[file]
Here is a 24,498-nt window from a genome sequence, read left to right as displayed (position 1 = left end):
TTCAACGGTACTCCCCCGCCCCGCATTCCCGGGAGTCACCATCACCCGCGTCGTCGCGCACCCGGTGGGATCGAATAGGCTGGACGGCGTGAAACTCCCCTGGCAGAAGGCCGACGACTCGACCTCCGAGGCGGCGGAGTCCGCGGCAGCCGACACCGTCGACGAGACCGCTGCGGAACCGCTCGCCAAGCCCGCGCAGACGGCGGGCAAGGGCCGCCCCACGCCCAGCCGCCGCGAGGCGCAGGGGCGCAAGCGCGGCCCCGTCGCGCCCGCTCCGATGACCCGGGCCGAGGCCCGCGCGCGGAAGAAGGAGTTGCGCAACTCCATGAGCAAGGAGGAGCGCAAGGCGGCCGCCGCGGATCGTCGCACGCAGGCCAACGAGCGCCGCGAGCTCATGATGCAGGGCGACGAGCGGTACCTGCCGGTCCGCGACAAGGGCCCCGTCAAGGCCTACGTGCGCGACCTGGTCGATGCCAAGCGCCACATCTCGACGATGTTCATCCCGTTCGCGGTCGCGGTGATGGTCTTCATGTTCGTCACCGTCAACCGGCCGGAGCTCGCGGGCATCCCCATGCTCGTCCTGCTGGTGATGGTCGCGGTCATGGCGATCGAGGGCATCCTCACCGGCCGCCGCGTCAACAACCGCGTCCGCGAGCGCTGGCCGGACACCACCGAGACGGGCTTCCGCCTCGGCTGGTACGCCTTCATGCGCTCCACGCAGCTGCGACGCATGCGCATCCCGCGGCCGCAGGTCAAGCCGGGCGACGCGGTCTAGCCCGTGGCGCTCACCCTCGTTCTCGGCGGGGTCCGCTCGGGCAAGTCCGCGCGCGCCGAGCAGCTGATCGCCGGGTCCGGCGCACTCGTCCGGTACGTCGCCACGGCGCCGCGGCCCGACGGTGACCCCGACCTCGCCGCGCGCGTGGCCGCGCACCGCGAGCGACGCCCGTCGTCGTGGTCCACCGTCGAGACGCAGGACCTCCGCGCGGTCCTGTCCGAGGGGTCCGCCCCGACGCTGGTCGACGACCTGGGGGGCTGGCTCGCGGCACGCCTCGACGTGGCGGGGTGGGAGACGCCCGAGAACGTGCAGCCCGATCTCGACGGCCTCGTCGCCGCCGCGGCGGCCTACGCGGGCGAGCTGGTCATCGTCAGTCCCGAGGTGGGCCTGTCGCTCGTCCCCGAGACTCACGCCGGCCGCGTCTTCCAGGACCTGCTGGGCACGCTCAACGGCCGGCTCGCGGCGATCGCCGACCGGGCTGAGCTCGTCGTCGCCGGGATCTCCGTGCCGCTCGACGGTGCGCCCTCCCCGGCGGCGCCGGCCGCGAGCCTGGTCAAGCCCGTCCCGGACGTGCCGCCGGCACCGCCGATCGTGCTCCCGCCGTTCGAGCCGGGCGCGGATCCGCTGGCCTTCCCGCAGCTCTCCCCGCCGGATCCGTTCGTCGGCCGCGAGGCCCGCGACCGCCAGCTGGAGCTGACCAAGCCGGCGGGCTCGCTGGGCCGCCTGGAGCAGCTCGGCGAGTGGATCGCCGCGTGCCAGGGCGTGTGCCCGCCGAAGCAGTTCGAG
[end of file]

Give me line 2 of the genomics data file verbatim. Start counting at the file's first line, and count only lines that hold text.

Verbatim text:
TTCAACGGTACTCCCCCGCCCCGCATTCCCGGGAGTCACCATCACCCGCGTCGTCGCGCACCCGGTGGGATCGAATAGGCTGGACGGCGTGAAACTCCCCTGGCAGAAGGCCGACGACTCGACCTCCGAGGCGGCGGAGTCCGCGGCAGCCGACACCGTCGACGAGACCGCTGCGGAACCGCTCGCCAAGCCCGCGCAGACGGCGGGCAAGGGCCGCCCCACGCCCAGCCGCCGCGAGGCGCAGGGGCGCAAGCGCGGCCCCGTCGCGCCCGCTCCGATGACCCGGGCCGAGGCCCGCGCGCGGAAGAAGGAGTTGCGCAACTCCATGAGCAAGGAGGAGCGCAAGGCGGCCGCCGCGGATCGTCGCACGCAGGCCAACGAGCGCCGCGAGCTCATGATGCAGGGCGACGAGCGGTACCTGCCGGTCCGCGACAAGGGCCCCGTCAAGGCCTACGTGCGCGACCTGGTCGATGCCAAGCGCCACATCTCGACGATGTTCATCCCGTTCGCGGTCGCGGTGATGGTCTTCATGTTCGTCACCGTCAACCGGCCGGAGCTCGCGGGCATCCCCATGCTCGTCCTGCTGGTGATGGTCGCGGTCATGGCGATCGAGGGCATCCTCACCGGCCGCCGCGTCAACAACCGCGTCCGCGAGCGCTGGCCGGACACCACCGAGACGGGCTTCCGCCTCGGCTGGTACGCCTTCATGCGCTCCACGCAGCTGCGACGCATGCGCATCCCGCGGCCGCAGGTCAAGCCGGGCGACGCGGTCTAGCCCGTGGCGCTCACCCTCGTTCTCGGCGGGGTCCGCTCGGGCAAGTCCGCGCGCGCCGAGCAGCTGATCGCCGGGTCCGGCGCACTCGTCCGGTACGTCGCCACGGCGCCGCGGCCCGACGGTGACCCCGACCTCGCCGCGCGCGTGGCCGCGCACCGCGAGCGACGCCCGTCGTCGTGGTCCACCGTCGAGACGCAGGACCTCCGCGCGGTCCTGTCCGAGGGGTCCGCCCCGACGCTGGTCGACGACCTGGGGGGCTGGCTCGCGGCACGCCTCGACGTGGCGGGGTGGGAGACGCCCGAGAACGTGCAGCCCGATCTCGACGGCCTCGTCGCCGCCGCGGCGGCCTACGCGGGCGAGCTGGTCATCGTCAGTCCCGAGGTGGGCCTGTCGCTCGTCCCCGAGACTCACGCCGGCCGCGTCTTCCAGGACCTGCTGGGCACGCTCAACGGCCGGCTCGCGGCGATCGCCGACCGGGCTGAGCTCGTCGTCGCCGGGATCTCCGTGCCGCTCGACGGTGCGCCCTCCCCGGCGGCGCCGGCCGCGAGCCTGGTCAAGCCCGTCCCGGACGTGCCGCCGGCACCGCCGATCGTGCTCCCGCCGTTCGAGCCGGGCGCGGATCCGCTGGCCTTCCCGCAGCTCTCCCCGCCGGATCCGTTCGTCGGCCGCGAGGCCCGCGACCGCCAGCTGGAGCTGACCAAGCCGGCGGGCTCGCTGGGCCGCCTGGAGCAGCTCGGCGAGTGGATCGCCGCGTGCCAGGGCGTGTGCCCGCCGAAGCAGTTCGAG